Just like there is no universal asthma trigger, there is no single factor that causes someone to develop asthma, but it is thought to be related to genetics, environment, according to the Centers for Disease Control. In Oakland, some of the main factors associated with asthma are related to air quality, specifically outdoor air pollution and indoor air contamination, said Anne-Kelsey Lamb, director of the Oakland-based Regional Asthma Management Prevention organization.
Exposure to outdoor air pollution from industry, truck traffic, and wildfire smoke are all associated with new asthma cases in Oakland and other cities, according to a 2021 study. Though scientists have established the link between exposure to outdoor air pollution and asthma, the findings of these population-level studies have yet to influence clinical care at the physician’s office.
“We don’t ask about environmental triggers and neighborhoods as part of any of the typical asthma questionnaires. I think it should be considered, but it isn’t,” said UCSF’s Benson. “I don’t think we have the data to show for it yet. We need things like the Aclima study, which looked at asthma hospitalizations and zip codes, and found [hotspots] all along the I-880 corridor where all the trucks travel.”
Health workers still have a hard time directly tying exposure to poor outdoor air with new asthma cases or asthma flares. “I know it plays a factor for sure, but I just don’t know how much,” said Benson. Rueda-Yamashita and others say one of the major problems related to elevated asthma rates in Oakland is the age of the homes. Older homes typically have more problems with ventilation, which can lead to mold, as well as lead paint, which can cause lead poisoning.
The COVID-19 pandemic made existing respiratory health problems worse
Health workers were worried that a confluence of risk factors in 2020 would lead to a spike in the number of hospital visits for Oakland children. Asthma is a known risk factor for COVID-19, which targets the respiratory system. And due to pandemic-related lockdowns, people were spending more time inside their homes, which for some Oakland residents meant more time in contaminated air or crowded spaces. That, compounded with more smoky days from wildfires, had health workers bracing for an influx of emergency-room visits from asthmatic children.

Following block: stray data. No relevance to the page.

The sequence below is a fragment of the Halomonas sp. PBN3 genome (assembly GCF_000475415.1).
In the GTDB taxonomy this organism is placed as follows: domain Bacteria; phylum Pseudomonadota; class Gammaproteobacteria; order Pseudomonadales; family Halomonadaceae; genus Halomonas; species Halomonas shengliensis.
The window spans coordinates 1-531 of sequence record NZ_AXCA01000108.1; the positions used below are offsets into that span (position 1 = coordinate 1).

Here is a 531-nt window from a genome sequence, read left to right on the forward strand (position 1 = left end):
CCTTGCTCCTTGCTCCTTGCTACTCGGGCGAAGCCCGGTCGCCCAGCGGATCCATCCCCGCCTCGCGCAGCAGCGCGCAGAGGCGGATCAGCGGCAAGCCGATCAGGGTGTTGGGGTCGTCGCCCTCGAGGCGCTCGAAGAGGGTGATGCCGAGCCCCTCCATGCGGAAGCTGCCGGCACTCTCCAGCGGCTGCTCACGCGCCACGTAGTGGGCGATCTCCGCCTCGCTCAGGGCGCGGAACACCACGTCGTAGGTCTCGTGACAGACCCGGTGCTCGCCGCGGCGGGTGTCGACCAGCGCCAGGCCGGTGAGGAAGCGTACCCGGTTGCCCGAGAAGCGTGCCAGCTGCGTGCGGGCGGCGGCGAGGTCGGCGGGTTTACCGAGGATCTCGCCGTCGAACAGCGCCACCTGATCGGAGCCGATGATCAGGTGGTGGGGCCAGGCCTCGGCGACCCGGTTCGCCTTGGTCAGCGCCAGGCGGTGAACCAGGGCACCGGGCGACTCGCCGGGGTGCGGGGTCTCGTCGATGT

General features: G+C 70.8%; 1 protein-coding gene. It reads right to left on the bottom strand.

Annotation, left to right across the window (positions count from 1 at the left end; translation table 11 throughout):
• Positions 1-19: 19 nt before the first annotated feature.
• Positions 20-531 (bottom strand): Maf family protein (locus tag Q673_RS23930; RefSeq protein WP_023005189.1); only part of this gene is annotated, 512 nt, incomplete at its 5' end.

However, Oakland health workers we interviewed said anecdotally that there was a substantial drop in the number of children visiting the emergency room for asthma in 2020.
“Our number of visits for asthma has just plummeted,” said Benson. “It’s good news, but when we’re looking at our numbers and staffing patterns, it’s like ‘what is happening? Where are all the kids? Where are the coughing kids?’”
Data on the number of hospital visits among Oakland children for asthma care in 2020 was unavailable when The Oaklandside requested it from ACPHD, but national studies have supported the perception among local healthcare workers that visits were down. In a March 2021 study, scientists compared pediatric hospital admissions across 77 intensive care sites in the United States before the COVID-19 pandemic and at the beginning of the pandemic. Researchers saw a 32% decrease in pediatric hospital admissions between April-June 2020, with asthma being the health condition with the biggest drop year-over-year. The decline in children visiting the hospital and emergency room for asthma during the COVID-19 pandemic was recorded internationally, with researchers noting fewer asthmatic children visiting hospitals throughout the United States, as well as in the United Kingdom and South Korea, according to the Center for Infectious Disease Research and Policy. The reasons why asthma hospitalizations plummeted during the COVID-19 pandemic are still being researched.
“Everybody is projecting a different story,” said Rueda-Yamashita. “[The decline] may be because families maintained a cleaner home, they may have washed their hands more frequently. All of this could lead to why people are staying away from the emergency room. I don’t think it’s any one thing, and we won’t know for a few years.”
An April 2021 study showed that the decline in asthma hospitalizations due to the pandemic is likely not because patients are avoiding the hospital for fear of contracting COVID-19, but instead because of changes in occupational, environmental, and behavioral factors.
Better medication adherence, social distancing, hand-washing, disinfecting surfaces, as well as environmental changes like school closures, less participation in school sports, and less exposure to pollen and other outdoor allergens are all cited as possible reasons why children have been able to control their asthma during the pandemic.
Benson and Rueda-Yamashita both said that school closures were likely a major factor in the decline in hospital visits seen in Oakland. Like many homes in Oakland, schools are typically older and have poor ventilation. Schools are also a major source of transmission for the common cold and flu, which can make asthma worse.